The Unexpected Wife
The Unexpected Wife has some good points, but they can’t outweigh the fact that this is an utterly insubstantial read. Yes – it’s light, cheerful, and shows Austen’s influence in its description of the English country gentry. If I’d never read a Regency Romance before, it would have fared far better, but I’ve lost my patience with the same bland plot in its gazillionth incarnation. So, I imagine, will you.
Juliet Winterton faces an undesirable match arranged by her obnoxious stepbrother. To avoid this match, she robs her brother’s safe and runs away. When she discovers that Hawkswood Manor is never visited by its rakish owner, Lord Hawkswood, she decides to pose as his rejected wife to secure herself a safe haven. Matters become more complicated when Alexander, Lord Hawkswood, does show up, and the couple decides to keep up the pretense of marriage.
Blandness isn’t the only flaw in this book; Juliet’s lack of ethics is appalling. It takes her two months to even consider that moving into someone’s home could be seen as criminal. The large amount of money she stole is ever after referred to as “her money.” There are several discussions between hero and heroine where she argues that her residence has caused him no problems because she has paid for her food and dresses herself – with her brother’s money, that is. Apparently it never occurs to either Juliet or the author that the wages for the increased staff deemed necessary for a resident lady is also theft or fraud, technically speaking.
My point of no return came when Juliet arranged a match between her undesirable suitor and one of the local misses. Up until then, the reader is told time and time again what a cad and gamester this Lord Taunton is. He is not marriage material, but is apparently good enough for mere locals, even if he would never do for the fair Juliet. Naiveté I can tolerate, but callous hypocrisy is something different.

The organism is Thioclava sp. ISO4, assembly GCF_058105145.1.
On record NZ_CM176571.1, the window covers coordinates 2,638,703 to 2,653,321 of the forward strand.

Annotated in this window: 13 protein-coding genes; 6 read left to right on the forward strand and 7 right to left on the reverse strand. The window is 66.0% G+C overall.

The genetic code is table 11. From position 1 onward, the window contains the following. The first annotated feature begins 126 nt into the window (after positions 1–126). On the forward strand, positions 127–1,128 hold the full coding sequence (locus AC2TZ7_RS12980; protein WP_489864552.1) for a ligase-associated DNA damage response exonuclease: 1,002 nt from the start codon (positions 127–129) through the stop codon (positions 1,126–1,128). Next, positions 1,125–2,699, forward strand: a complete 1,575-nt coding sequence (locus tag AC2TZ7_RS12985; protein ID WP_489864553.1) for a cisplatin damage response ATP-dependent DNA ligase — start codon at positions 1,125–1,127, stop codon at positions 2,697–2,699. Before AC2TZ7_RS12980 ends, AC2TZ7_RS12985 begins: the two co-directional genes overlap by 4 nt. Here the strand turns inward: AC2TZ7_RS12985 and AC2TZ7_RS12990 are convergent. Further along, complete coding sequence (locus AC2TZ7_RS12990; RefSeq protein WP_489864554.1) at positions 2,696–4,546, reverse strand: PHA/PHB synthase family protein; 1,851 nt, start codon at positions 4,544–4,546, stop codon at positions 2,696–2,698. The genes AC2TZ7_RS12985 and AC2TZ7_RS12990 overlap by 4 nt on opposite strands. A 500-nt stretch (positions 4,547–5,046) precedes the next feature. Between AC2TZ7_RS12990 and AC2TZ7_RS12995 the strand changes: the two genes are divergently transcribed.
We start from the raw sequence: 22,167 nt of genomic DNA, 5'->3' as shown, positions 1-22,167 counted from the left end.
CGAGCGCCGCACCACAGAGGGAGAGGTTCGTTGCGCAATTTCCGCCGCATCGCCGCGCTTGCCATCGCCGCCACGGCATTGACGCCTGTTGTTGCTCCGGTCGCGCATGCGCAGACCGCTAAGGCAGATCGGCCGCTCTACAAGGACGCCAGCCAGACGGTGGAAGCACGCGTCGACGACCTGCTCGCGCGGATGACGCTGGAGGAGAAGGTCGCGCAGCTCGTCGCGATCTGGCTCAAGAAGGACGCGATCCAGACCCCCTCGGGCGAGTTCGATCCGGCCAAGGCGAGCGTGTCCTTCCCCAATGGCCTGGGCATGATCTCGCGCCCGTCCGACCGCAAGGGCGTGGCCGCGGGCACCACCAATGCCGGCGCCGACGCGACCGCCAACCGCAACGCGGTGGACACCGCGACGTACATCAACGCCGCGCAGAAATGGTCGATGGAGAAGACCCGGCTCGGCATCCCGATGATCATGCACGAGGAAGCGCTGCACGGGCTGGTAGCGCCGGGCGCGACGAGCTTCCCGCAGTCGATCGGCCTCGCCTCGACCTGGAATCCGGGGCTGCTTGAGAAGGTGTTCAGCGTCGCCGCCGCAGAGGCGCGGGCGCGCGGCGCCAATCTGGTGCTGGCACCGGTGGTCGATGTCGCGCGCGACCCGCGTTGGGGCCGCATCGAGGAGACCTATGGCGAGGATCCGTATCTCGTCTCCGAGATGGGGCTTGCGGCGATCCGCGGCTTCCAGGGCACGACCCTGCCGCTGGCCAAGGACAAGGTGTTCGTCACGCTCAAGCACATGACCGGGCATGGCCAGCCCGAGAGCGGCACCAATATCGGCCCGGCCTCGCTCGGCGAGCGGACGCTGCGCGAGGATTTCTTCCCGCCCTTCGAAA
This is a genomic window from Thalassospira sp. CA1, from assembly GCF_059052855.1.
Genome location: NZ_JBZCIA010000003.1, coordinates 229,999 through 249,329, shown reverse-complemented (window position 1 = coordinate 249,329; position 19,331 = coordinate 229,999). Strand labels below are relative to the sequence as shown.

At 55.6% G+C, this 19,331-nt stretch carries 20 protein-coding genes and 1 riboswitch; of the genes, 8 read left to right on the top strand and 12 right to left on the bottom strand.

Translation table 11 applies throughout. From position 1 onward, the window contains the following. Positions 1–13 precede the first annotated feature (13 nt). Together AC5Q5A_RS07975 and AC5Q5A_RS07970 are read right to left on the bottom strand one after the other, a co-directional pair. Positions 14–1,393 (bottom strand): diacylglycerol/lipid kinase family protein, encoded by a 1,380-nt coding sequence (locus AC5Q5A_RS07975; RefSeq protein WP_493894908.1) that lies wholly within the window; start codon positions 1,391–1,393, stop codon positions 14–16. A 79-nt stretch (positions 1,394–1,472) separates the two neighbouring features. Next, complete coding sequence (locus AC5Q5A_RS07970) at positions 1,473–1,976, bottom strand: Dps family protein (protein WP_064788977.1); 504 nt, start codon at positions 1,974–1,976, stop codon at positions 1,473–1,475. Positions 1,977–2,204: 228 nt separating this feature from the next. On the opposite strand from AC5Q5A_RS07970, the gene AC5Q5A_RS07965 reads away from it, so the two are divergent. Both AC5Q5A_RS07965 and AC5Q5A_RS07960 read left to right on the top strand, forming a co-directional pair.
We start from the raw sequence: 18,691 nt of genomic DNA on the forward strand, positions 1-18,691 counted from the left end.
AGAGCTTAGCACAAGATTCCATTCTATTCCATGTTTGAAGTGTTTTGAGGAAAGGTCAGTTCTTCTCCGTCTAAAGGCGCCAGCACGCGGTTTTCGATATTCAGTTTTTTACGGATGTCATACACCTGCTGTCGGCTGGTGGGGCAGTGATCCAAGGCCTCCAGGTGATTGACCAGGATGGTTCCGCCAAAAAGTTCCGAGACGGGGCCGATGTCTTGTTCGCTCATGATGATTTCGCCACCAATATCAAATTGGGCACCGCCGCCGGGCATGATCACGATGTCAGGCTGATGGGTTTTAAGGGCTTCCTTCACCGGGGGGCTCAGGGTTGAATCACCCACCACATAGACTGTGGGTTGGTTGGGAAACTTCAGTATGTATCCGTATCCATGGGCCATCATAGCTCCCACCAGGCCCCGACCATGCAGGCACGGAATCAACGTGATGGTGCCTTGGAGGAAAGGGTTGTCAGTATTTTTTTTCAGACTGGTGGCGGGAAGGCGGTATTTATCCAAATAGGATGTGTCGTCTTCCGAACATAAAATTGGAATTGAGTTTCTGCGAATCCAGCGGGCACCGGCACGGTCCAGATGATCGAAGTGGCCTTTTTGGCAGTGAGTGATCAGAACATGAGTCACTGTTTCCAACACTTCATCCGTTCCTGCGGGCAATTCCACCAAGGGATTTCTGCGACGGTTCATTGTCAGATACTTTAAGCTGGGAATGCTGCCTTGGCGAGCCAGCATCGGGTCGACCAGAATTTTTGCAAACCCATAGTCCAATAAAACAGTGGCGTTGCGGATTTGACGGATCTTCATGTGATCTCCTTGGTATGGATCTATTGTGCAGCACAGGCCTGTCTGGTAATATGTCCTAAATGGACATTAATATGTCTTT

Alexander is a bland figure. The reader is told he is a London rake, but there is little evidence of this beyond fancy clothes and heated kisses. His acceptance of the situation feels rather contrived. He could have booted Juliet from the premises and explained himself to the neighbours, or else lived up to his reputation as a rake, seduced her and set her up as a mistress. Either would have put a bit of fire and conflict into this story. As it is, we have the rake inexplicably reformed by the innocent beauty, a standard Regency plot line. Been there, done that.
Juliet’s hypocrisy torpedoed an otherwise average read for me. As the book progressed I grew increasingly annoyed at her and at Alexander’s willingness to accept her behavior. This book is the equivalent of a hamburger bun. It fills out your time, it is generally inoffensive but there is little spice and no meat.